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A Note On Evonik Industries AG's (FRA:EVK) ROE and Debt To Equity

Simply Wall St

One of the best investments we can make is in our own knowledge and skill set. With that in mind, this article will work through how we can use Return On Equity (ROE) to better understand a business. By way of learning-by-doing, we'll look at ROE to gain a better understanding of Evonik Industries AG (FRA:EVK).

Over the last twelve months Evonik Industries has recorded a ROE of 12%. That means that for every €1 worth of shareholders' equity, it generated €0.12 in profit.

See our latest analysis for Evonik Industries

How Do You Calculate Return On Equity?

The formula for return on equity is:

Return on Equity = Net Profit ÷ Shareholders' Equity

Or for Evonik Industries:

12% = €930m ÷ €7.8b (Based on the trailing twelve months to December 2018.)

It's easy to understand the 'net profit' part of that equation, but 'shareholders' equity' requires further explanation. It is all earnings retained by the company, plus any capital paid in by shareholders. Shareholders' equity can be calculated by subtracting the total liabilities of the company from the total assets of the company.

What Does Return On Equity Signify?

ROE looks at the amount a company earns relative to the money it has kept within the business. The 'return' is the profit over the last twelve months. The higher the ROE, the more profit the company is making. So, all else equal, investors should like a high ROE. That means ROE can be used to compare two businesses.

Does Evonik Industries Have A Good ROE?

Arguably the easiest way to assess company's ROE is to compare it with the average in its industry. However, this method is only useful as a rough check, because companies do differ quite a bit within the same industry classification. You can see in the graphic below that Evonik Industries has an ROE that is fairly close to the average for the Chemicals industry (11%).

DB:EVK Past Revenue and Net Income, April 24th 2019

That's neither particularly good, nor bad. ROE can give us a view about company quality, but many investors also look to other factors, such as whether there are insiders buying shares. If you like to buy stocks alongside management, then you might just love this free list of companies. (Hint: insiders have been buying them).

How Does Debt Impact ROE?

Most companies need money -- from somewhere -- to grow their profits. That cash can come from retained earnings, issuing new shares (equity), or debt. In the case of the first and second options, the ROE will reflect this use of cash, for growth. In the latter case, the debt required for growth will boost returns, but will not impact the shareholders' equity. That will make the ROE look better than if no debt was used.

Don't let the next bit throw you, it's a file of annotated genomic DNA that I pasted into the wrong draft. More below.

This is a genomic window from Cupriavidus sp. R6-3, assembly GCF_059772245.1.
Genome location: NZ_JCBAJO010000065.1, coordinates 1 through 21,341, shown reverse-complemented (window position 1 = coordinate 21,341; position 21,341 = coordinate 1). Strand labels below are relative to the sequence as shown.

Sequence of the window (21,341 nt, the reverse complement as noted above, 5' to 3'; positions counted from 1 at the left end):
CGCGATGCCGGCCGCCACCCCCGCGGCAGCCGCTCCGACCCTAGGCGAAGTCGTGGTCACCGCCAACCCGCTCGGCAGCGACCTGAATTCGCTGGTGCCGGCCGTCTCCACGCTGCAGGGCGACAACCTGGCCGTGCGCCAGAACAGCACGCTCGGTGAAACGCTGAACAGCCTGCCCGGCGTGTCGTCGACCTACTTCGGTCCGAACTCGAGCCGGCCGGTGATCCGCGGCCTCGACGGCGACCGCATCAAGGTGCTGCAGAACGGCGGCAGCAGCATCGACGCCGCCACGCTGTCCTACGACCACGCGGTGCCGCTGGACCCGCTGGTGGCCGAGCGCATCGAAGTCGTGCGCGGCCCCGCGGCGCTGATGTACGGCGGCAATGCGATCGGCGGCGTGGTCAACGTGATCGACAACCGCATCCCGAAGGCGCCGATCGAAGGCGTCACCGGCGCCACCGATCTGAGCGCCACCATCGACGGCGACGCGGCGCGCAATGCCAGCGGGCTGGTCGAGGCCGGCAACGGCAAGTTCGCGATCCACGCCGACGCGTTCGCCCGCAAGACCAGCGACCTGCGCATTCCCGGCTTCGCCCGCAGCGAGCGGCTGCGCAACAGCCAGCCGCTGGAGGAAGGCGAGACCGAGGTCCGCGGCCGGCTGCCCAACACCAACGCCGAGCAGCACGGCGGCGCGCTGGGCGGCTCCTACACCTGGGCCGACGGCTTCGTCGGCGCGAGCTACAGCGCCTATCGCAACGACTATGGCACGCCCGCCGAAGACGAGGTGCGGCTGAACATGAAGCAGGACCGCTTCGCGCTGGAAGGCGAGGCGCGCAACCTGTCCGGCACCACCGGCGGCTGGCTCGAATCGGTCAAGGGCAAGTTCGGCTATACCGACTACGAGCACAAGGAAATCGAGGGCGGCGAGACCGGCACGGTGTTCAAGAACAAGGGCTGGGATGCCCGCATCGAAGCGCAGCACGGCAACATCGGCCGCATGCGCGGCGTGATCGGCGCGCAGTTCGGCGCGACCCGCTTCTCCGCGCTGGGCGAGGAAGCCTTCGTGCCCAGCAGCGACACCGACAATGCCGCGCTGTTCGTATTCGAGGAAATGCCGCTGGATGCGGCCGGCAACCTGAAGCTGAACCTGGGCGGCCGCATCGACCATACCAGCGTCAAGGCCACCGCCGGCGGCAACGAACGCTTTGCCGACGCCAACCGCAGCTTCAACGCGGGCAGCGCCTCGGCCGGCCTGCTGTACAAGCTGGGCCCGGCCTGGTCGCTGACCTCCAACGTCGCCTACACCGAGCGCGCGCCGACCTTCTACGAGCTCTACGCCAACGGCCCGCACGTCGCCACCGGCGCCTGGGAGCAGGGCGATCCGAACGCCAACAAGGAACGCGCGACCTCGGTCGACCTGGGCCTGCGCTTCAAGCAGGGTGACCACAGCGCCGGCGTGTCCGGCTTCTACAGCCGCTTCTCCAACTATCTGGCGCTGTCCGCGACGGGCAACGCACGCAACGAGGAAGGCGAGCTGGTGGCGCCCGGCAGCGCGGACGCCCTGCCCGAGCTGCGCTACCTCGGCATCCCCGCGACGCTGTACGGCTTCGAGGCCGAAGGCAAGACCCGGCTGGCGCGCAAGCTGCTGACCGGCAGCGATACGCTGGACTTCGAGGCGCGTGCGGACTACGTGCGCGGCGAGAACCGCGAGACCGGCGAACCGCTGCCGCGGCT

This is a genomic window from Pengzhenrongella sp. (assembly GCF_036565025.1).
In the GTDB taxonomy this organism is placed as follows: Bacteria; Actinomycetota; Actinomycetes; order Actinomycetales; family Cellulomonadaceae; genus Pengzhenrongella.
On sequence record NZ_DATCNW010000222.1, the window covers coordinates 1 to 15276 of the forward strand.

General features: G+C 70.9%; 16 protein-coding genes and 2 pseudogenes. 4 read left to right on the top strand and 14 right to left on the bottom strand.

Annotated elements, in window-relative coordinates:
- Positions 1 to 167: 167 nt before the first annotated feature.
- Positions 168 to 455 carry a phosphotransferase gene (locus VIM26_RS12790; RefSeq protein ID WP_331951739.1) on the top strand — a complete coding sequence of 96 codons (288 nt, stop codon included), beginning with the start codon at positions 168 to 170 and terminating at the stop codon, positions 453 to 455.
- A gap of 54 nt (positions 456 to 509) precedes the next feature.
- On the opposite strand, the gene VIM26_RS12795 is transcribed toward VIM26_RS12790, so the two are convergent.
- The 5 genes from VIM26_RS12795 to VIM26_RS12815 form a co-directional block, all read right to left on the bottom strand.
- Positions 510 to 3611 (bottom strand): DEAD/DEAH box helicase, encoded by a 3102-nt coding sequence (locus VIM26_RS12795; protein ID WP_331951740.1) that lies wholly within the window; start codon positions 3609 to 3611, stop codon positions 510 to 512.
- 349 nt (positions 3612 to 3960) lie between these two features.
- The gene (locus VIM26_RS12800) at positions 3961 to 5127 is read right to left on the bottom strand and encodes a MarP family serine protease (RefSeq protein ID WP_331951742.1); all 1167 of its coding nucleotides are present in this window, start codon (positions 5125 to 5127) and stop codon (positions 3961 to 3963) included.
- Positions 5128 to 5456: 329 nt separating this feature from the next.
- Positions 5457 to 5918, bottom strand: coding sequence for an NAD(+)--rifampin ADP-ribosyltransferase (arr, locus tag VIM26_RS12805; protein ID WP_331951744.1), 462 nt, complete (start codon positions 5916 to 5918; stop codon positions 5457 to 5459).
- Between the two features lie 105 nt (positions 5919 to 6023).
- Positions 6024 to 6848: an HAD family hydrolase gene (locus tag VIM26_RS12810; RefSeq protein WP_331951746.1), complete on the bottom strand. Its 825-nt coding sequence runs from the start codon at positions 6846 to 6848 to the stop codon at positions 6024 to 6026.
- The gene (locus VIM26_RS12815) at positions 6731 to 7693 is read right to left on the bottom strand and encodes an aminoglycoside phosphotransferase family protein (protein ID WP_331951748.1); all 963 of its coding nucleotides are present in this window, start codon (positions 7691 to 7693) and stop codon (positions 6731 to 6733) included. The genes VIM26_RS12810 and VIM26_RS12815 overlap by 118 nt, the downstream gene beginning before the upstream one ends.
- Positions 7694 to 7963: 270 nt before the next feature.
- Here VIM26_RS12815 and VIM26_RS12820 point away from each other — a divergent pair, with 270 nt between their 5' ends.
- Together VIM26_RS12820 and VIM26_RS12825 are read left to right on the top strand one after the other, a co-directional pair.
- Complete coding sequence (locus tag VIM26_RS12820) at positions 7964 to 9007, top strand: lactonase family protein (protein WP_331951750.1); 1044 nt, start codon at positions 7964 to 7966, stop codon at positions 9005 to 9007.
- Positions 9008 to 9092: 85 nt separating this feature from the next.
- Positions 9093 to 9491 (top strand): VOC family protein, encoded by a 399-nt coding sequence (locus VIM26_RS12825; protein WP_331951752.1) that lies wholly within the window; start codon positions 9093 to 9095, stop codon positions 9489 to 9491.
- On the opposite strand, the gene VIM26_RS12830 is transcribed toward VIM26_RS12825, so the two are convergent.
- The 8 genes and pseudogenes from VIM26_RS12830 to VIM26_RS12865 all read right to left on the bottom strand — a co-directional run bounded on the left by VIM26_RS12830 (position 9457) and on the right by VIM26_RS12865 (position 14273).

Combining Evonik Industries's Debt And Its 12% Return On Equity

Evonik Industries has a debt to equity ratio of 0.50, which is far from excessive. The fact that it achieved a fairly good ROE with only modest debt suggests the business might be worth putting on your watchlist. Conservative use of debt to boost returns is usually a good move for shareholders, though it does leave the company more exposed to interest rate rises.

But It's Just One Metric

Return on equity is useful for comparing the quality of different businesses. In my book the highest quality companies have high return on equity, despite low debt. If two companies have the same ROE, then I would generally prefer the one with less debt.

But when a business is high quality, the market often bids it up to a price that reflects this. It is important to consider other factors, such as future profit growth -- and how much investment is required going forward. So you might want to take a peek at this data-rich interactive graph of forecasts for the company.

But note: Evonik Industries may not be the best stock to buy. So take a peek at this free list of interesting companies with high ROE and low debt.

We aim to bring you long-term focused research analysis driven by fundamental data. Note that our analysis may not factor in the latest price-sensitive company announcements or qualitative material.

If you spot an error that warrants correction, please contact the editor at editorial-team@simplywallst.com. This article by Simply Wall St is general in nature. It does not constitute a recommendation to buy or sell any stock, and does not take account of your objectives, or your financial situation. Simply Wall St has no position in the stocks mentioned. Thank you for reading.